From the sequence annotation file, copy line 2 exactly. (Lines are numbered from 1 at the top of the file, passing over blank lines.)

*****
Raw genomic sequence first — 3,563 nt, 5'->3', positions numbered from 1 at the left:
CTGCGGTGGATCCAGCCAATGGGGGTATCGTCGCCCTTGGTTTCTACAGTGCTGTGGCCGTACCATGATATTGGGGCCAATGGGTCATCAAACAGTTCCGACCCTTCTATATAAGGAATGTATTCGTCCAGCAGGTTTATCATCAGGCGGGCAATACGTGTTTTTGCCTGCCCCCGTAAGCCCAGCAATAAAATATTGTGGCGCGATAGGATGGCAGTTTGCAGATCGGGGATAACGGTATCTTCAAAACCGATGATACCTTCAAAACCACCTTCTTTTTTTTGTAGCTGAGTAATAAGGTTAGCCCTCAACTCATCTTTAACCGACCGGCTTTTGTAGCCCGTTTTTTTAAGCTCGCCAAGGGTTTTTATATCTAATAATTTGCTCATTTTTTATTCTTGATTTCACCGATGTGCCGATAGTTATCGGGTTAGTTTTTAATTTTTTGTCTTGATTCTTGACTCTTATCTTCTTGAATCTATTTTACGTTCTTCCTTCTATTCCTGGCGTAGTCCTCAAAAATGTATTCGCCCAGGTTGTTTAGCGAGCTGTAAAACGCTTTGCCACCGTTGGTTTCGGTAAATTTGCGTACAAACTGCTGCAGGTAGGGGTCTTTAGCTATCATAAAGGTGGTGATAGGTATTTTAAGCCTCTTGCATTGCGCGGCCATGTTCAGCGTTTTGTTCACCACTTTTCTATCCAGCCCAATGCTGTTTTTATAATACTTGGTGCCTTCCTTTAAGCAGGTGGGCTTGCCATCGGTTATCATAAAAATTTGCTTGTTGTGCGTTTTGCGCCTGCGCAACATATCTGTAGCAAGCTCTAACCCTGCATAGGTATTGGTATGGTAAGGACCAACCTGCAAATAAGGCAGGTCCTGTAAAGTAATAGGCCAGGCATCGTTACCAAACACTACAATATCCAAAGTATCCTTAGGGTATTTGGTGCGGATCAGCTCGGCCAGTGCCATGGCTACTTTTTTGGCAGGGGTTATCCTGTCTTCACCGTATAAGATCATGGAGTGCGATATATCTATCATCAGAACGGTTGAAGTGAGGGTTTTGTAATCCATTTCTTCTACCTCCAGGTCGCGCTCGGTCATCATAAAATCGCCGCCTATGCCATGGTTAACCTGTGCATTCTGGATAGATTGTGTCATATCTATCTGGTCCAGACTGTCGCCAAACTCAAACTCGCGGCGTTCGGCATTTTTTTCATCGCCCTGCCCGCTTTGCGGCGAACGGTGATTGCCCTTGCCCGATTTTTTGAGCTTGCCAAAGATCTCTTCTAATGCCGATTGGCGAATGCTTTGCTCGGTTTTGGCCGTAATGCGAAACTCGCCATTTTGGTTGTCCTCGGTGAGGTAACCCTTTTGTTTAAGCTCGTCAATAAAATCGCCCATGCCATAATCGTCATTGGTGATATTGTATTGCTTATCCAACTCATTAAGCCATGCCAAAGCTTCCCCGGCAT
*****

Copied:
CTGCGGTGGATCCAGCCAATGGGGGTATCGTCGCCCTTGGTTTCTACAGTGCTGTGGCCGTACCATGATATTGGGGCCAATGGGTCATCAAACAGTTCCGACCCTTCTATATAAGGAATGTATTCGTCCAGCAGGTTTATCATCAGGCGGGCAATACGTGTTTTTGCCTGCCCCCGTAAGCCCAGCAATAAAATATTGTGGCGCGATAGGATGGCAGTTTGCAGATCGGGGATAACGGTATCTTCAAAACCGATGATACCTTCAAAACCACCTTCTTTTTTTTGTAGCTGAGTAATAAGGTTAGCCCTCAACTCATCTTTAACCGACCGGCTTTTGTAGCCCGTTTTTTTAAGCTCGCCAAGGGTTTTTATATCTAATAATTTGCTCATTTTTTATTCTTGATTTCACCGATGTGCCGATAGTTATCGGGTTAGTTTTTAATTTTTTGTCTTGATTCTTGACTCTTATCTTCTTGAATCTATTTTACGTTCTTCCTTCTATTCCTGGCGTAGTCCTCAAAAATGTATTCGCCCAGGTTGTTTAGCGAGCTGTAAAACGCTTTGCCACCGTTGGTTTCGGTAAATTTGCGTACAAACTGCTGCAGGTAGGGGTCTTTAGCTATCATAAAGGTGGTGATAGGTATTTTAAGCCTCTTGCATTGCGCGGCCATGTTCAGCGTTTTGTTCACCACTTTTCTATCCAGCCCAATGCTGTTTTTATAATACTTGGTGCCTTCCTTTAAGCAGGTGGGCTTGCCATCGGTTATCATAAAAATTTGCTTGTTGTGCGTTTTGCGCCTGCGCAACATATCTGTAGCAAGCTCTAACCCTGCATAGGTATTGGTATGGTAAGGACCAACCTGCAAATAAGGCAGGTCCTGTAAAGTAATAGGCCAGGCATCGTTACCAAACACTACAATATCCAAAGTATCCTTAGGGTATTTGGTGCGGATCAGCTCGGCCAGTGCCATGGCTACTTTTTTGGCAGGGGTTATCCTGTCTTCACCGTATAAGATCATGGAGTGCGATATATCTATCATCAGAACGGTTGAAGTGAGGGTTTTGTAATCCATTTCTTCTACCTCCAGGTCGCGCTCGGTCATCATAAAATCGCCGCCTATGCCATGGTTAACCTGTGCATTCTGGATAGATTGTGTCATATCTATCTGGTCCAGACTGTCGCCAAACTCAAACTCGCGGCGTTCGGCATTTTTTTCATCGCCCTGCCCGCTTTGCGGCGAACGGTGATTGCCCTTGCCCGATTTTTTGAGCTTGCCAAAGATCTCTTCTAATGCCGATTGGCGAATGCTTTGCTCGGTTTTGGCCGTAATGCGAAACTCGCCATTTTGGTTGTCCTCGGTGAGGTAACCCTTTTGTTTAAGCTCGTCAATAAAATCGCCCATGCCATAATCGTCATTGGTGATATTGTATTGCTTATCCAACTCATTAAGCCATGCCAAAGCTTCCCCGGCAT